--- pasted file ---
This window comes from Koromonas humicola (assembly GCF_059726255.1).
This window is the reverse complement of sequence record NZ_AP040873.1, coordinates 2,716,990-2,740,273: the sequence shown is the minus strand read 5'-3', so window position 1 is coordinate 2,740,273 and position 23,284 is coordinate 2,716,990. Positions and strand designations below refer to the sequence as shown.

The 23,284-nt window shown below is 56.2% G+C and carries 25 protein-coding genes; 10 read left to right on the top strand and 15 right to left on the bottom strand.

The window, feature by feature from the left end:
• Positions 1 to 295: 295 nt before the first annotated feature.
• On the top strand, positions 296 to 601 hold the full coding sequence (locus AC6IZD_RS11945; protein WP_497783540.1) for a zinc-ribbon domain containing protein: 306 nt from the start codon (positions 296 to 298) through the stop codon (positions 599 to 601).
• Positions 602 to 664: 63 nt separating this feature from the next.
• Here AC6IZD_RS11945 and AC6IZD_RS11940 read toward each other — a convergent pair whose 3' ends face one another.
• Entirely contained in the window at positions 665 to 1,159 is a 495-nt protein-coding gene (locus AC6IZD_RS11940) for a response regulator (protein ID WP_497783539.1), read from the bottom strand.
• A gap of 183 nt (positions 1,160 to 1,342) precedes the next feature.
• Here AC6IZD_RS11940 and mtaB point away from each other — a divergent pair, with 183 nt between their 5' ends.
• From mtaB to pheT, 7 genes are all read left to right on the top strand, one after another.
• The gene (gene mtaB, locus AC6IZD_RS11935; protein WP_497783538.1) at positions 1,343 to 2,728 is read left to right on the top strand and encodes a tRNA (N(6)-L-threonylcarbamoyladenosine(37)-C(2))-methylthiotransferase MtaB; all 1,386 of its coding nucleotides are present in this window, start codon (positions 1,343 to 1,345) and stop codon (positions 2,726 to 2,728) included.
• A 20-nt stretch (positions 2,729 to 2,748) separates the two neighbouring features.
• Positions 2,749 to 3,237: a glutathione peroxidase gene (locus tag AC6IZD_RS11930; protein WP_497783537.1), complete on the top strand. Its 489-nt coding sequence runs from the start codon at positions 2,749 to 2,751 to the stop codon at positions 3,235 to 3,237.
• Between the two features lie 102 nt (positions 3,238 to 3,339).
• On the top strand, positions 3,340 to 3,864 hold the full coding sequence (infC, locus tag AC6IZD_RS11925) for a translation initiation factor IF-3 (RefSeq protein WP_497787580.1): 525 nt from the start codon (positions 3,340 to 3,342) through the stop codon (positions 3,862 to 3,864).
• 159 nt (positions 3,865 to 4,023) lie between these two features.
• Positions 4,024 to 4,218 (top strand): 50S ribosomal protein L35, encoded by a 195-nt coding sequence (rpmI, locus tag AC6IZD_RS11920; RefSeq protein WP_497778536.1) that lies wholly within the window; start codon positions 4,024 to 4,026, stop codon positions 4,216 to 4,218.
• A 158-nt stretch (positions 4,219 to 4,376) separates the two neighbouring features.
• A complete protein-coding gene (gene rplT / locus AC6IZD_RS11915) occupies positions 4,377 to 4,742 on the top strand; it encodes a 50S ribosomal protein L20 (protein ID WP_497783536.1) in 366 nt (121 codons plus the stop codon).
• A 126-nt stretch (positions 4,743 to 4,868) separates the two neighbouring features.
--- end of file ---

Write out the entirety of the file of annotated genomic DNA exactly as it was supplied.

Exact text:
This window comes from Koromonas humicola (assembly GCF_059726255.1).
This window is the reverse complement of sequence record NZ_AP040873.1, coordinates 2,716,990-2,740,273: the sequence shown is the minus strand read 5'-3', so window position 1 is coordinate 2,740,273 and position 23,284 is coordinate 2,716,990. Positions and strand designations below refer to the sequence as shown.

The 23,284-nt window shown below is 56.2% G+C and carries 25 protein-coding genes; 10 read left to right on the top strand and 15 right to left on the bottom strand.

The window, feature by feature from the left end:
• Positions 1 to 295: 295 nt before the first annotated feature.
• On the top strand, positions 296 to 601 hold the full coding sequence (locus AC6IZD_RS11945; protein WP_497783540.1) for a zinc-ribbon domain containing protein: 306 nt from the start codon (positions 296 to 298) through the stop codon (positions 599 to 601).
• Positions 602 to 664: 63 nt separating this feature from the next.
• Here AC6IZD_RS11945 and AC6IZD_RS11940 read toward each other — a convergent pair whose 3' ends face one another.
• Entirely contained in the window at positions 665 to 1,159 is a 495-nt protein-coding gene (locus AC6IZD_RS11940) for a response regulator (protein ID WP_497783539.1), read from the bottom strand.
• A gap of 183 nt (positions 1,160 to 1,342) precedes the next feature.
• Here AC6IZD_RS11940 and mtaB point away from each other — a divergent pair, with 183 nt between their 5' ends.
• From mtaB to pheT, 7 genes are all read left to right on the top strand, one after another.
• The gene (gene mtaB, locus AC6IZD_RS11935; protein WP_497783538.1) at positions 1,343 to 2,728 is read left to right on the top strand and encodes a tRNA (N(6)-L-threonylcarbamoyladenosine(37)-C(2))-methylthiotransferase MtaB; all 1,386 of its coding nucleotides are present in this window, start codon (positions 1,343 to 1,345) and stop codon (positions 2,726 to 2,728) included.
• A 20-nt stretch (positions 2,729 to 2,748) separates the two neighbouring features.
• Positions 2,749 to 3,237: a glutathione peroxidase gene (locus tag AC6IZD_RS11930; protein WP_497783537.1), complete on the top strand. Its 489-nt coding sequence runs from the start codon at positions 2,749 to 2,751 to the stop codon at positions 3,235 to 3,237.
• Between the two features lie 102 nt (positions 3,238 to 3,339).
• On the top strand, positions 3,340 to 3,864 hold the full coding sequence (infC, locus tag AC6IZD_RS11925) for a translation initiation factor IF-3 (RefSeq protein WP_497787580.1): 525 nt from the start codon (positions 3,340 to 3,342) through the stop codon (positions 3,862 to 3,864).
• 159 nt (positions 3,865 to 4,023) lie between these two features.
• Positions 4,024 to 4,218 (top strand): 50S ribosomal protein L35, encoded by a 195-nt coding sequence (rpmI, locus tag AC6IZD_RS11920; RefSeq protein WP_497778536.1) that lies wholly within the window; start codon positions 4,024 to 4,026, stop codon positions 4,216 to 4,218.
• A 158-nt stretch (positions 4,219 to 4,376) separates the two neighbouring features.
• A complete protein-coding gene (gene rplT / locus AC6IZD_RS11915) occupies positions 4,377 to 4,742 on the top strand; it encodes a 50S ribosomal protein L20 (protein ID WP_497783536.1) in 366 nt (121 codons plus the stop codon).
• A 126-nt stretch (positions 4,743 to 4,868) separates the two neighbouring features.